On her latest album, “Renaissance,” Beyonce makes an urgent call to dance
The highly anticipated album “Renaissance,” a house-tinged dance record ready for its summer needle drop, was released on Friday by Beyonce, the paradigm-shifting music princess whose work has long established her as one of entertainment’s key performers.
Beyonce‘s seventh solo studio album is a throbbing, sweaty compilation of club tunes intended to liberate a world gripped by boredom, six years after she rocked the culture with her dramatic visual album “Lemonade.”
The 16-song album is set to rule the season because it is eminently danceable and filled with allusions to disco and EDM history — Queen Bey interpolates Donna Summer, Giorgio Moroder, James Brown, and the iconic synth line from “Show Me Love,” the 1990s house blockbuster by Robin S.
Beyonce had already released “Break My Soul” to critical acclaim before releasing her opus, laying the stage for her house revival that celebrated the Black, LGBT, and working-class artists and communities who helped shape the electronic dance genre, which originated in Chicago in the 1980s.
In a project that she claimed she recorded over the course of three years during the pandemic, the megastar has revealed that “Renaissance” is only the first act of three.
“Creating this album allowed me a place to dream and to find escape during a scary time for the world,” Beyonce wrote on her website.
“It allowed me to feel free and adventurous in a time when little else was moving,” she continued by saying. “My intention was to create a safe place, a place without judgment. A place to be free of perfectionism and overthinking.”
“A place to scream, release, feel freedom. It was a beautiful journey of exploration.”
Lengthy listening experience
The regular stream of glossy, carefully edited photographs of herself that have become Beyonce’s trademark over the past ten years served as a teaser for the album “Renaissance” in the weeks leading up to its release.
Beyonce released her most recent album without any accompanying videos, despite being widely praised for keeping the field of music videos innovative.
The musician “decided to lead without images allowing listeners the opportunity to be boundless in their expansive listening experience,” according to a statement from her label Parkwood Entertainment and Columbia Records.
The rhythmic, urgent call to the dance floor on “Renaissance,” which features a tapestry of influences honoring the forefathers of funk, soul, rap, house, and disco, stands out despite Beyonce’s soaring vocals.
She sings on “Alien Superstar,” which samples Right Said Fred’s “I’m Too Sexy” in a musical ode to voguing, the stylized house dance that sprang from the Black LGBTQ ballroom culture of the 1960s, “Unique / That’s what you are / Stilettos knocking vintage crystal off the bar.”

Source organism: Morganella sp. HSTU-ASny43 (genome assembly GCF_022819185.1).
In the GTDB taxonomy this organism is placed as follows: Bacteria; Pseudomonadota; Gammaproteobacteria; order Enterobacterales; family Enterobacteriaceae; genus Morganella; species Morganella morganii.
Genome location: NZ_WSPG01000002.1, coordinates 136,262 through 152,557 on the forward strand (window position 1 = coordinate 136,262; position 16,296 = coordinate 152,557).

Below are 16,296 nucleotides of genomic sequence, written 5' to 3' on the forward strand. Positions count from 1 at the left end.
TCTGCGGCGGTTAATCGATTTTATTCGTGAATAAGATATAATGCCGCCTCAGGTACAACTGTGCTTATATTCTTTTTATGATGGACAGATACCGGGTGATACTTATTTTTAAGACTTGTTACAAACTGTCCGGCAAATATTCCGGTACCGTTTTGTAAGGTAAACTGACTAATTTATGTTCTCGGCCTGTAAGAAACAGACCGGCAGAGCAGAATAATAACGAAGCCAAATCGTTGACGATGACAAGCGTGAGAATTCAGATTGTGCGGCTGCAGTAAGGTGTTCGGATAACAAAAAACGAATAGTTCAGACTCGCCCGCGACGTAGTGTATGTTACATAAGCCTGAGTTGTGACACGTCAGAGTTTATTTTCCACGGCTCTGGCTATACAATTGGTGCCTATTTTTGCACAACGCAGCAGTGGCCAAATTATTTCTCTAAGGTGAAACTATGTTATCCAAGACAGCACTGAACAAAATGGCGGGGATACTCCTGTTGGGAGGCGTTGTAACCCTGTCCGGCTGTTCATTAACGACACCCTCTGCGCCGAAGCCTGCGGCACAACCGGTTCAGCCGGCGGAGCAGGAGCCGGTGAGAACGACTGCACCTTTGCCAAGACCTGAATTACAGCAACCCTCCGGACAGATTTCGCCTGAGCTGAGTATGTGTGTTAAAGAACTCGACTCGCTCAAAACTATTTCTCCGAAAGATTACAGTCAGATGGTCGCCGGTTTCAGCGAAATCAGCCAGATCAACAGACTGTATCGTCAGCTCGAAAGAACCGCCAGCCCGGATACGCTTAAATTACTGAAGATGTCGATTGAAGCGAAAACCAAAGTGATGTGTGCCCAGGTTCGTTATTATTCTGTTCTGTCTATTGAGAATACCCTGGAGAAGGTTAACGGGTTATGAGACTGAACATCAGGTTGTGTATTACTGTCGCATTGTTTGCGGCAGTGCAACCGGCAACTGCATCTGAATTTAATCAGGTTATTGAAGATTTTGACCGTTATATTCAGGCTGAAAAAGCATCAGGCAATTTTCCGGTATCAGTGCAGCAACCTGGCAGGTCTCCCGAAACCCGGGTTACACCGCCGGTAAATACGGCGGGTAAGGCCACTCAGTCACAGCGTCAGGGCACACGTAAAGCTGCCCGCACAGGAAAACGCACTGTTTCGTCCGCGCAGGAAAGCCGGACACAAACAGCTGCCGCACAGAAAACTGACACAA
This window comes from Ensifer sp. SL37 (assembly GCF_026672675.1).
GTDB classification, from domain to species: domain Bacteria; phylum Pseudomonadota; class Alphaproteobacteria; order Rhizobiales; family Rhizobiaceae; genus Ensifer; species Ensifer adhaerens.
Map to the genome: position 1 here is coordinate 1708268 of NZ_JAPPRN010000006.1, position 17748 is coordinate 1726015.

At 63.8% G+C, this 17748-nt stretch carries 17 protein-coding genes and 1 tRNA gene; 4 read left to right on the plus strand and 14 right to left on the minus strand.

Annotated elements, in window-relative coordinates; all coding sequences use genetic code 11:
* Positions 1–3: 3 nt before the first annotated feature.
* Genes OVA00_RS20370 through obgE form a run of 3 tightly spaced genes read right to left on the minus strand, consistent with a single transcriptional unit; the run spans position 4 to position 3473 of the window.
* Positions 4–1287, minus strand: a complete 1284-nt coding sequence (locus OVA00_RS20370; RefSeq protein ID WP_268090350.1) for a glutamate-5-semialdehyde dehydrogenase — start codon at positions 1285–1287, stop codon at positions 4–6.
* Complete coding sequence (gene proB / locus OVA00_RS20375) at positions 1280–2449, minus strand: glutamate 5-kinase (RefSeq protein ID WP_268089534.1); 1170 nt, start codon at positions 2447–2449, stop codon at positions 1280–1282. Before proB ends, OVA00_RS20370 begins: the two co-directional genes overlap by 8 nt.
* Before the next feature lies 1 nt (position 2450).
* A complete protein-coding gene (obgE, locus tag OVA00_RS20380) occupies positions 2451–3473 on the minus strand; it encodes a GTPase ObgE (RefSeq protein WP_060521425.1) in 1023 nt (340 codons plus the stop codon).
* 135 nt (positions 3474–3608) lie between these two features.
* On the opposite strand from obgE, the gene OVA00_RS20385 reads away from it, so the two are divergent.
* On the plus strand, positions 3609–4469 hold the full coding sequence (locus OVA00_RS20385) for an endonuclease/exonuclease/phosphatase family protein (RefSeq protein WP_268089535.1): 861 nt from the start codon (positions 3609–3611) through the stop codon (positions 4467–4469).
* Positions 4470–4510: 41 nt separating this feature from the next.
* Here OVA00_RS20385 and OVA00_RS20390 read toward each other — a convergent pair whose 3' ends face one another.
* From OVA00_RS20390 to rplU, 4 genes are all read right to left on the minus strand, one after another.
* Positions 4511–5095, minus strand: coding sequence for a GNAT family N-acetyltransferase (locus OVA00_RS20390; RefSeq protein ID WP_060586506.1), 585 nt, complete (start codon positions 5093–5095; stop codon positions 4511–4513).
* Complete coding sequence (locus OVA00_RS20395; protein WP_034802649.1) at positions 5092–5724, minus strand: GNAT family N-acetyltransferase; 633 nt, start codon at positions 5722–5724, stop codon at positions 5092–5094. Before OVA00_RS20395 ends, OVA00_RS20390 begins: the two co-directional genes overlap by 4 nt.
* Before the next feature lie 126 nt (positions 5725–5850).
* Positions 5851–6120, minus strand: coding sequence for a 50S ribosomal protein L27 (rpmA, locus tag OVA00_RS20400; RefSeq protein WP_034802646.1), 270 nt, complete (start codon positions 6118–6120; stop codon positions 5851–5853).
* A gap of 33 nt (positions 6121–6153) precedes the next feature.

The National Black Theatre in Harlem was created by Barbara Ann Teer, whose speech is sampled in the song’s coda.
Beyonce adds an obvious sex hymn to her album with “Virgo’s Groove,” giving a tribute to her star sign as the Virgo turns 41 this September 4th.
Beyonce’s “Renaissance” collaborators include Nile Rodgers, Skrillex, Nigerian singer Tems, Grace Jones, Pharrell, and, of course, her rap mogul husband Jay-Z. The song also features a few deep house tracks and homage to gospel, funk, and soul.
Album leaks, Beyhive stings
Beyonce has consistently defied expectations in the music industry and is credited with making the surprise album release popular.
Later, she created a stir by first airing “Lemonade” on cable television and restricted its online access. This ground-breaking work recounted her personal emotional catharsis following adultery in a generational and racial context.
She has now released “Lemonade,” a live album and movie with footage from her legendary Coachella 2018 performance, as well as the highly praised song “Black Parade,” which was released in the midst of widespread protests sparked by the police killing of George Floyd.
With 28 wins, the megastar, who first rose to stardom as a member of Destiny’s Child, became the most decorated performer at the Grammy Awards thanks to the song.
Beyonce has undisputedly occupied a throne in the pantheon of music, yet despite this, her songs have not enjoyed the same financial supremacy as those of other modern worldwide singers. Her last number one solo success was 2008’s “Single Ladies (Put a Ring on It).”
With “Renaissance,” that is about to change.
Queen Bey returned to the music industry with the release of the album, utilizing pre-sales, a lead single drop, a tracklist, and polished social media fodder.
But there was a snag: the album leaked online in the days before its formal release.
When her hive finally arrived late on Friday, Bey complimented them for their patience and said, “I appreciate you for calling out anyone who was trying to sneak into the club early.”
The megastar addressed her audience, “We are going to take our time and Enjoy the music. “I deeply love you.”